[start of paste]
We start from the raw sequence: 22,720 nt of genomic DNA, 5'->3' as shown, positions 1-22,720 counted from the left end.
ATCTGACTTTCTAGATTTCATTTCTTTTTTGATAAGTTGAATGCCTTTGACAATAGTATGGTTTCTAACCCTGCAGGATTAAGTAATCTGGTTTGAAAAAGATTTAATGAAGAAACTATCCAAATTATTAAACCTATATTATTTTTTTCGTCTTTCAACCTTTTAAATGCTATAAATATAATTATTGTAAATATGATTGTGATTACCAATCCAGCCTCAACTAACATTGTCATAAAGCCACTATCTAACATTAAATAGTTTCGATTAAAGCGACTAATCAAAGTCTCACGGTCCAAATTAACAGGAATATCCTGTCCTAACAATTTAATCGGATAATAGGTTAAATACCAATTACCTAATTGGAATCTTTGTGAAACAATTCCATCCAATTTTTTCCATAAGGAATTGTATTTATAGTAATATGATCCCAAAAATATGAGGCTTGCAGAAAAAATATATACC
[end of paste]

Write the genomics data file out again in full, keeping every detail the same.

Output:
We start from the raw sequence: 22,720 nt of genomic DNA, 5'->3' as shown, positions 1-22,720 counted from the left end.
ATCTGACTTTCTAGATTTCATTTCTTTTTTGATAAGTTGAATGCCTTTGACAATAGTATGGTTTCTAACCCTGCAGGATTAAGTAATCTGGTTTGAAAAAGATTTAATGAAGAAACTATCCAAATTATTAAACCTATATTATTTTTTTCGTCTTTCAACCTTTTAAATGCTATAAATATAATTATTGTAAATATGATTGTGATTACCAATCCAGCCTCAACTAACATTGTCATAAAGCCACTATCTAACATTAAATAGTTTCGATTAAAGCGACTAATCAAAGTCTCACGGTCCAAATTAACAGGAATATCCTGTCCTAACAATTTAATCGGATAATAGGTTAAATACCAATTACCTAATTGGAATCTTTGTGAAACAATTCCATCCAATTTTTTCCATAAGGAATTGTATTTATAGTAATATGATCCCAAAAATATGAGGCTTGCAGAAAAAATATATACC